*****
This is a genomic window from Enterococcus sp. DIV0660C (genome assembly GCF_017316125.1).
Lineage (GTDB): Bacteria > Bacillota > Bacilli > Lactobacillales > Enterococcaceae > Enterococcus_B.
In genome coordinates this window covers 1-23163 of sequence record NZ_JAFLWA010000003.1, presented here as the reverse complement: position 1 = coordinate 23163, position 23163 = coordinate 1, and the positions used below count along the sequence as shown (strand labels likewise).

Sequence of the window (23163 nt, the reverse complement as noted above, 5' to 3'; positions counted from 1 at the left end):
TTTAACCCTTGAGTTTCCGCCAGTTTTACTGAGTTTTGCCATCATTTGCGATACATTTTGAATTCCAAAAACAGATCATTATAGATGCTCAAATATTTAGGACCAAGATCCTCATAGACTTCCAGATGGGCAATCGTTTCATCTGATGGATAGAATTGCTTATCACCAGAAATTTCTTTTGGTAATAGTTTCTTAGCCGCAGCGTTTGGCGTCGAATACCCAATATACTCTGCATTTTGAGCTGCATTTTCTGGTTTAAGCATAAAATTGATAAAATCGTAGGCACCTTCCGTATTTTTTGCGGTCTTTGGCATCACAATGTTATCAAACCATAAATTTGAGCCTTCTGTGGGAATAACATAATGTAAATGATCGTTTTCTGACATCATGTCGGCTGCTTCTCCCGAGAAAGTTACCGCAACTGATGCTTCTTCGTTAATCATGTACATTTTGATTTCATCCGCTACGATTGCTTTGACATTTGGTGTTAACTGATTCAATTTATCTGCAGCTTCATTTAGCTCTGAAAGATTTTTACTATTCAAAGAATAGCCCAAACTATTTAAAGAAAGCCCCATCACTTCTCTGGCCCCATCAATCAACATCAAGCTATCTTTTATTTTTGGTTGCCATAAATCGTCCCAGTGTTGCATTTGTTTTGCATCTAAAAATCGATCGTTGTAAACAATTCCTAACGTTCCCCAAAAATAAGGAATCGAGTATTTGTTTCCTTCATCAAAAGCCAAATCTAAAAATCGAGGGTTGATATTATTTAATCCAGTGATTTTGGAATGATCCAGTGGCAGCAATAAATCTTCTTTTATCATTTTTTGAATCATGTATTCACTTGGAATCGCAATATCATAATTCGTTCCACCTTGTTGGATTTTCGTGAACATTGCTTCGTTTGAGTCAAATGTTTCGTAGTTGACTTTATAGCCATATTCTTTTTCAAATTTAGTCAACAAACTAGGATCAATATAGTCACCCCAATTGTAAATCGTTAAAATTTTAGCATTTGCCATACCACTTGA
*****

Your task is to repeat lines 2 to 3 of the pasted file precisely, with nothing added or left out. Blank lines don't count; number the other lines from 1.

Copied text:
Lineage (GTDB): Bacteria > Bacillota > Bacilli > Lactobacillales > Enterococcaceae > Enterococcus_B.
In genome coordinates this window covers 1-23163 of sequence record NZ_JAFLWA010000003.1, presented here as the reverse complement: position 1 = coordinate 23163, position 23163 = coordinate 1, and the positions used below count along the sequence as shown (strand labels likewise).